Dr. Michael Dolinger is an Assistant Professor of Pediatric Gastroenterology at the Icahn School of Medicine at Mount Sinai Kravis Children’s Hospital in New York City. A primary focus of his recent research has been the use of intestinal ultrasound (IUS) as a novel, noninvasive tool to monitor inflammatory bowel disease activity and treatment response in order to improve outcomes and enhance shared understanding. Dr. Dolinger leads the Henry and Elaine Kaufman Intestinal Ultrasound Program at the Susan and Leonard Feinstein Inflammatory Bowel Disease Center at Mount Sinai, the first of its kind in the United States. He is the co-founder of the Intestinal Ultrasound Group of Canada and North America, iUSCAN, and currently serves as the North American Society of Pediatric Gastroenterology, Hepatology, and Nutrition Inflammatory Bowel Disease Committee, and on the Pediatric and Artificial Intelligence Committees of the International Bowel Ultrasound Group (IBUS). Through his work with IBUS, Dr. Dolinger leads the training and certification of gastroenterologists in the United States for performing IUS.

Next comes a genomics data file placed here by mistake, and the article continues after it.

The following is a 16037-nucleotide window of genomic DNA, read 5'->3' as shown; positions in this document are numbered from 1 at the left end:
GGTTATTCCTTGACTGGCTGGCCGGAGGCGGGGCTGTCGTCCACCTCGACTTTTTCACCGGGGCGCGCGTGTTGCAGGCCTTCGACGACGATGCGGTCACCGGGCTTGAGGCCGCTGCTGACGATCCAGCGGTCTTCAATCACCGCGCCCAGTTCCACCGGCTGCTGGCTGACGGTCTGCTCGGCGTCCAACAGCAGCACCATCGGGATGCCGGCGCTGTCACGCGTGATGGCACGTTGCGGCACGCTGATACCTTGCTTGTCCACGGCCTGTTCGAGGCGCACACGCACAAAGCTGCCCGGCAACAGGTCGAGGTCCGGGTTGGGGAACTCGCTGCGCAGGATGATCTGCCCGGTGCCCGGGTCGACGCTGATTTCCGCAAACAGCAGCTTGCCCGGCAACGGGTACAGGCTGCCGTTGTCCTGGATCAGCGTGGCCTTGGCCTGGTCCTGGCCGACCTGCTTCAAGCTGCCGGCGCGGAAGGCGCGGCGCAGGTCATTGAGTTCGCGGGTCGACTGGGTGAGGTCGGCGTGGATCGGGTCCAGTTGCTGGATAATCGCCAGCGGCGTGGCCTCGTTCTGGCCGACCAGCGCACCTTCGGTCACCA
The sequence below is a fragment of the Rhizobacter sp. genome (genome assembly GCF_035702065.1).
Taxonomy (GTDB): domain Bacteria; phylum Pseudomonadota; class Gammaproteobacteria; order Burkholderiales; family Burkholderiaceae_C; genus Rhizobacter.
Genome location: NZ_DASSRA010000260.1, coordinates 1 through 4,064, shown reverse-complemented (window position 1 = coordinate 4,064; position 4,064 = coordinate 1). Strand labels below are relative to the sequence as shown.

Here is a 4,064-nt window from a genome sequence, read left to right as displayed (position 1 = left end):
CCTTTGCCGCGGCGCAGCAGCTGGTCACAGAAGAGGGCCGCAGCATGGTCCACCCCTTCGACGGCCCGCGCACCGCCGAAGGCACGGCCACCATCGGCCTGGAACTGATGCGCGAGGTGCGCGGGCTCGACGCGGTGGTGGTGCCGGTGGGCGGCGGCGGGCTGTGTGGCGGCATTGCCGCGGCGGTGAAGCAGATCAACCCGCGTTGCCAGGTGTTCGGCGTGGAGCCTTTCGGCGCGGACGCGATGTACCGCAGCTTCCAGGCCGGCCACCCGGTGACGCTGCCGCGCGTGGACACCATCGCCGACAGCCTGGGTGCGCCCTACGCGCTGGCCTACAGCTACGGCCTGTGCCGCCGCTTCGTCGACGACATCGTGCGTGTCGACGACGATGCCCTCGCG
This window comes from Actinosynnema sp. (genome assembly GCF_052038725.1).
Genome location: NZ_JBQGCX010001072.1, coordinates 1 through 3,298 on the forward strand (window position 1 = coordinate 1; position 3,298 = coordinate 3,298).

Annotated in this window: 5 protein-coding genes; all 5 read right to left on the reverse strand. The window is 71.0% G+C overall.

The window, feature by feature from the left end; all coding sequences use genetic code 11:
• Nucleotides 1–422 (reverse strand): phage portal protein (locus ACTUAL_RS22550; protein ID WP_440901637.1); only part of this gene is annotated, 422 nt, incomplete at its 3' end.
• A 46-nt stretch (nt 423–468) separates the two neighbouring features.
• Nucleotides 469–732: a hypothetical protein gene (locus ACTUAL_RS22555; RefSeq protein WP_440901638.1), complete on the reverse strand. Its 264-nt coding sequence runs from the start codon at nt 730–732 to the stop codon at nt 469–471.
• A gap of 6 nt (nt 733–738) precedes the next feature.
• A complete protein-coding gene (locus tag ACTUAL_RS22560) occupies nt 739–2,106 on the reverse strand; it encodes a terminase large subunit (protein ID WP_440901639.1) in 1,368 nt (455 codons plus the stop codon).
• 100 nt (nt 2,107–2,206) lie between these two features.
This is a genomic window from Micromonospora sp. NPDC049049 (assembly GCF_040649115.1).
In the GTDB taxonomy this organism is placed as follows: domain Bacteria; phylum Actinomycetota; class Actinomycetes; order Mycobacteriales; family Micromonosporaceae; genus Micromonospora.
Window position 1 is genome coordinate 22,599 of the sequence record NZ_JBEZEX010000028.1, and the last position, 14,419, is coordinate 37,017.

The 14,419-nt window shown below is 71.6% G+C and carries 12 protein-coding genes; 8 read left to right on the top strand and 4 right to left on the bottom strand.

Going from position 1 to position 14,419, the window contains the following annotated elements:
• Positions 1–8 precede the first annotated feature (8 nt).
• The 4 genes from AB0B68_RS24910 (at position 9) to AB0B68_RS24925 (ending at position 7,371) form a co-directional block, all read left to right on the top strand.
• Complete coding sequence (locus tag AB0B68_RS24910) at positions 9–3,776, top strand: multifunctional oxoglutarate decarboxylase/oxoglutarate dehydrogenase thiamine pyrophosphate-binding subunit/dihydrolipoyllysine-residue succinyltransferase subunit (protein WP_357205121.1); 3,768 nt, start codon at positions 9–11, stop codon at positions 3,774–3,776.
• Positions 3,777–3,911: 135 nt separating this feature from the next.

Dr. Dolinger received his medical degree from Albany Medical College (NY). He completed his residency and chief residency in pediatrics at Cohen Children’s Medical Center (New York City) and his pediatric gastroenterology fellowship and advanced inflammatory bowel disease fellowship at the Icahn School of Medicine at Mount Sinai.

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Dr. Jennifer Strople

Dr. Jennifer Strople is a pediatric gastroenterologist at the Ann and Robert H. Lurie Children’s Hospital of Chicago and is an Associate Professor of Pediatrics at Northwestern University’s Feinberg School of Medicine. Her clinical focus is pediatric inflammatory bowel disease, on which she has co-authored a number of research studies. She is also involved in research initiatives as her center’s representative to ImproveCareNow, a collaborative chronic care network that focuses on improving the care and health of children with Crohn’s disease and ulcerative colitis by advancing understanding of these conditions and better directing clinical care. In addition, Dr. Strople is her hospital’s Program Director for the Pediatric Gastroenterology Fellowship, overseeing both the professional and career development of medical trainees and faculty development concerning teaching and supervision of the trainees.